Liverpool County Council & asset transfers


  • In February 2013, the City Council’s Cabinet considered a report regarding the regeneration of a number of neighbourhoods across the city. These were key housing renewal areas, all of which included houses that had been acquired by the Council under the Housing Market Renewal Initiative Pathfinder
  • Cabinet approved a recommendation to grant delegated authority to the Director of Regeneration and Employment to approve the disposal of the Council’s void properties in these areas at less than best consideration provided that the undervalue did not exceed £2 million
  • Assets are parcelled up to reflect the renewal plan for a particular area or a specific scheme and valuations are undertaken by the local authority’s Property and Asset Management team. The valuations assess the unimproved market value, which takes in to account factors such as the property condition and comparisons with completed sales within the area
  • Cabinet approval is required for assets to be disposed of for less than best consideration. The report to Cabinet specifies the parameters of a particular scheme; the specific programme and where possible a list of the properties to be included

Liverpool’s Approach To Properties In Granby, Liverpool 8

  • The properties in question had been subject to a marketing exercise and a preferred developer had been selected. However, the developer had not entered into a contract and the contract offer was therefore withdrawn. The recommendations set out in the subsequent Cabinet report represented a change in direction with solutions being developed that were more community-led and locally based
  • It was a practical approach to ensuring the viability of the renewal schemes, given the very high refurbishment costs. For example, the original appraisal of the Granby CLT scheme which involved the transfer of ten terraced houses indicated costs/values as follows:

Estimated value on completion      


Construction costs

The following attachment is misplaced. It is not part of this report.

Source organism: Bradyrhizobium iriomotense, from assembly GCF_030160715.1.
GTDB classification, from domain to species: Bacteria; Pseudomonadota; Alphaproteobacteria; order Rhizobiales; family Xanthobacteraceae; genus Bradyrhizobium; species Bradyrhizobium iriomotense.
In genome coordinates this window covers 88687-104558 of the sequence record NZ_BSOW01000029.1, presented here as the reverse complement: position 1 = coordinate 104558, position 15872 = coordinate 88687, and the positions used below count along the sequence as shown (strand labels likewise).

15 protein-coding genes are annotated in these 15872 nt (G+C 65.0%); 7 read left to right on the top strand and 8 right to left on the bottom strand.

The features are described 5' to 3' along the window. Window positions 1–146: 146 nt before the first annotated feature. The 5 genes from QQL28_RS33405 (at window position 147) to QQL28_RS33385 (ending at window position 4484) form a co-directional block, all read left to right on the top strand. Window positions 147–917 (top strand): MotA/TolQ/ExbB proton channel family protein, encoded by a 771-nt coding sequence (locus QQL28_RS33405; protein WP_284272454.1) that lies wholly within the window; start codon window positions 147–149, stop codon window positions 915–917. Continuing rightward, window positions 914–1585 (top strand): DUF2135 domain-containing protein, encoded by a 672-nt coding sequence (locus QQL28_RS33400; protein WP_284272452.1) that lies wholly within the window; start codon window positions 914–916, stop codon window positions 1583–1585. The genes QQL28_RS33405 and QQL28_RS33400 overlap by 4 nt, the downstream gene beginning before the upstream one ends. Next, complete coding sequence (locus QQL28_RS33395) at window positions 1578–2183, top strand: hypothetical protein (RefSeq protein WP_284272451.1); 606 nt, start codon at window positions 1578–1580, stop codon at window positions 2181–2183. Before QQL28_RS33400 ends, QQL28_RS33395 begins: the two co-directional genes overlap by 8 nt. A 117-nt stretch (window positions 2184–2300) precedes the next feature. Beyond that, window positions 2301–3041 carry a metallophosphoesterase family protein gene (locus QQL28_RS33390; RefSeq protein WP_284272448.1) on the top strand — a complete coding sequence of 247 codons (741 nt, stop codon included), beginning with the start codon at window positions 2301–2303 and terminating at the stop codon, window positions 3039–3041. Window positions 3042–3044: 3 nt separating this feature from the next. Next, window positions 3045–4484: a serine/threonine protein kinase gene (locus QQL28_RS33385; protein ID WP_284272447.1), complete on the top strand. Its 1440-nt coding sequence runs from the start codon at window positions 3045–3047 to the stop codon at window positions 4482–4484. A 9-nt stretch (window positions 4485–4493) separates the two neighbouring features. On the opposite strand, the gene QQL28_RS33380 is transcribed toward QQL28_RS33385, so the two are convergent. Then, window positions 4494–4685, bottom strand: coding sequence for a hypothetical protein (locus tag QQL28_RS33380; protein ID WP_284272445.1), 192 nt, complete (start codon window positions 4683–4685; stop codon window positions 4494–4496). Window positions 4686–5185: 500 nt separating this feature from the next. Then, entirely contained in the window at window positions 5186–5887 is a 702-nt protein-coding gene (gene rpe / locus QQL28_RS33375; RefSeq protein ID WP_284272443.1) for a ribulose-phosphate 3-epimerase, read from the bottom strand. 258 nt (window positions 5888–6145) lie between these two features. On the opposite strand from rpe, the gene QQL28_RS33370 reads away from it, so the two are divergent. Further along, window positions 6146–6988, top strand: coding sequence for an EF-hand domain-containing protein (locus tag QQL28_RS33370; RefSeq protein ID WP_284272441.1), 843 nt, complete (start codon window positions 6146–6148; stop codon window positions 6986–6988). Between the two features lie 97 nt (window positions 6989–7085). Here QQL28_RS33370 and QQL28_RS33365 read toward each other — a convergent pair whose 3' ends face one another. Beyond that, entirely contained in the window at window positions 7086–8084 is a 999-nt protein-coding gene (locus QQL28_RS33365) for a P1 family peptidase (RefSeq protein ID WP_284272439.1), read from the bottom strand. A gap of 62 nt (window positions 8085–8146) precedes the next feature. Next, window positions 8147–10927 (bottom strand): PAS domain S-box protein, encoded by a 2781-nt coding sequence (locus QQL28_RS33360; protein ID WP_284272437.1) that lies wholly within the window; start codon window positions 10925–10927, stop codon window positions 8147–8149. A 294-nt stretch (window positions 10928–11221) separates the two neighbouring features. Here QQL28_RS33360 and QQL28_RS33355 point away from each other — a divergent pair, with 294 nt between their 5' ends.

Fees and on costs  



  • Clearly if the council had insisted on a receipt for the value of the properties, the scheme would have been unviable
  • Appraisals for the other schemes in Granby had produced similar figures. There had been provisions in the agreements to have open book accounting to monitor the actual costs and overage provisions, in the event of actual costs being lower than anticipated or property values significantly exceeding the original estimates
  • Although the Council took a ‘hit’ in terms of foregoing income that could be gained by selling the properties on the open market, there are some revenue benefits. The agreements provide a degree of certainty that the refurbishments will proceed and that the properties will be brought back into use thus generating:
    • Council tax income
    • New Homes Bonus payments
    • Savings on security and maintenance &
    • Savings on ad hoc expenditure such as dealing with fly tipping
  • Whereas with an open market sale properties could continue to stand empty and continue to generate additional costs for the local authority.

Implementation Logistics

  • The decision to dispose of properties at less than best consideration has facilitated the regeneration of these areas. In the case of Granby, assets have been transferred to a number of partners at nil value
  • There are conditions attached to the transfers which are negotiated separately with the organisations involved. All agreements are designed to make sure that the development proceeds after disposal, but take into account the nature of the scheme and the status of the organisation
  • The main City Council conditions for property transfers to Granby CLT were:
    • Agreed timescales for the commencement and completion of the refurbishments
    • Requirements to provide homes for affordable rent/home ownership
    • CLT to take on full responsibility for the maintenance and security of the properties
    • CLT to obtain necessary planning/building consents
    • Properties to meet the Decent Homes Standard
  • In the case of the CLT the freehold was transferred to them because that was a condition of the funding that they had secured. Normally a transfer is undertaken on a long lease (often 125 or 250 years) with an agreement  stipulating the conditions to be complied with in order to ‘activate’ the lease. There may also be an option for “the developer” to negotiate a freehold transfer/purchase on completion of the development


Published in March 2018